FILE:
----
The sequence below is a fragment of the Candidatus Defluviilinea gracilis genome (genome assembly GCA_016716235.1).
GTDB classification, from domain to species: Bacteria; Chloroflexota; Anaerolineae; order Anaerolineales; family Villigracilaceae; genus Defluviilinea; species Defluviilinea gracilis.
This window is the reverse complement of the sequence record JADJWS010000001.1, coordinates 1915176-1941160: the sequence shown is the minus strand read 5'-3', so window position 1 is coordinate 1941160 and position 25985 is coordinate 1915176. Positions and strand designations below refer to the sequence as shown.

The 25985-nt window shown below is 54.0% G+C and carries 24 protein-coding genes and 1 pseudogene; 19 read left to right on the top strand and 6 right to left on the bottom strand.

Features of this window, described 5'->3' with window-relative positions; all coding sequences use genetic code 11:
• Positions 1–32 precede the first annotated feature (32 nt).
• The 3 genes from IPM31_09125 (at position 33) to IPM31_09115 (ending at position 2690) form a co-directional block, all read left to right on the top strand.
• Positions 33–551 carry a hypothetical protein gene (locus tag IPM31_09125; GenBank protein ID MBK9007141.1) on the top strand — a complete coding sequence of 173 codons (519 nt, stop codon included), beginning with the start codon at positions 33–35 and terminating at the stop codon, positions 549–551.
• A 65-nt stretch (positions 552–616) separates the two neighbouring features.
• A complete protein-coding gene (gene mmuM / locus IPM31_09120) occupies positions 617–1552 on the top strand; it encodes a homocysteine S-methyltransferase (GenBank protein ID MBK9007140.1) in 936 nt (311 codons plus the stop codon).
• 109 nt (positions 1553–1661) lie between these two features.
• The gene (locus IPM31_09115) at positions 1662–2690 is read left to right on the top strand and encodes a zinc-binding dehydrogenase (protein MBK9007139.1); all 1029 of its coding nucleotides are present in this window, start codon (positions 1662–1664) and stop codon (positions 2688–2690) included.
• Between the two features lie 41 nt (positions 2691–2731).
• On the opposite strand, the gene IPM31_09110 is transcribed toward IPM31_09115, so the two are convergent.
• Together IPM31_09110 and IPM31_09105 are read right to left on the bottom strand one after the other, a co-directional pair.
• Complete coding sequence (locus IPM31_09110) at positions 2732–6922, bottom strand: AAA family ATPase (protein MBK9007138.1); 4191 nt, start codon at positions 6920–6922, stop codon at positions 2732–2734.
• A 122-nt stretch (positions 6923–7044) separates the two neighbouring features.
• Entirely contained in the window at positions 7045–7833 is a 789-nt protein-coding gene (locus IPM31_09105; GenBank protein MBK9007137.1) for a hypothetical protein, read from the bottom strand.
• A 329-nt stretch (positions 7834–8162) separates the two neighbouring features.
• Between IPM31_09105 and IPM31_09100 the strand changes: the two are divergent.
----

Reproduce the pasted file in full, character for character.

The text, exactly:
The sequence below is a fragment of the Candidatus Defluviilinea gracilis genome (genome assembly GCA_016716235.1).
GTDB classification, from domain to species: Bacteria; Chloroflexota; Anaerolineae; order Anaerolineales; family Villigracilaceae; genus Defluviilinea; species Defluviilinea gracilis.
This window is the reverse complement of the sequence record JADJWS010000001.1, coordinates 1915176-1941160: the sequence shown is the minus strand read 5'-3', so window position 1 is coordinate 1941160 and position 25985 is coordinate 1915176. Positions and strand designations below refer to the sequence as shown.

The 25985-nt window shown below is 54.0% G+C and carries 24 protein-coding genes and 1 pseudogene; 19 read left to right on the top strand and 6 right to left on the bottom strand.

Features of this window, described 5'->3' with window-relative positions; all coding sequences use genetic code 11:
• Positions 1–32 precede the first annotated feature (32 nt).
• The 3 genes from IPM31_09125 (at position 33) to IPM31_09115 (ending at position 2690) form a co-directional block, all read left to right on the top strand.
• Positions 33–551 carry a hypothetical protein gene (locus tag IPM31_09125; GenBank protein ID MBK9007141.1) on the top strand — a complete coding sequence of 173 codons (519 nt, stop codon included), beginning with the start codon at positions 33–35 and terminating at the stop codon, positions 549–551.
• A 65-nt stretch (positions 552–616) separates the two neighbouring features.
• A complete protein-coding gene (gene mmuM / locus IPM31_09120) occupies positions 617–1552 on the top strand; it encodes a homocysteine S-methyltransferase (GenBank protein ID MBK9007140.1) in 936 nt (311 codons plus the stop codon).
• 109 nt (positions 1553–1661) lie between these two features.
• The gene (locus IPM31_09115) at positions 1662–2690 is read left to right on the top strand and encodes a zinc-binding dehydrogenase (protein MBK9007139.1); all 1029 of its coding nucleotides are present in this window, start codon (positions 1662–1664) and stop codon (positions 2688–2690) included.
• Between the two features lie 41 nt (positions 2691–2731).
• On the opposite strand, the gene IPM31_09110 is transcribed toward IPM31_09115, so the two are convergent.
• Together IPM31_09110 and IPM31_09105 are read right to left on the bottom strand one after the other, a co-directional pair.
• Complete coding sequence (locus IPM31_09110) at positions 2732–6922, bottom strand: AAA family ATPase (protein MBK9007138.1); 4191 nt, start codon at positions 6920–6922, stop codon at positions 2732–2734.
• A 122-nt stretch (positions 6923–7044) separates the two neighbouring features.
• Entirely contained in the window at positions 7045–7833 is a 789-nt protein-coding gene (locus IPM31_09105; GenBank protein MBK9007137.1) for a hypothetical protein, read from the bottom strand.
• A 329-nt stretch (positions 7834–8162) separates the two neighbouring features.
• Between IPM31_09105 and IPM31_09100 the strand changes: the two are divergent.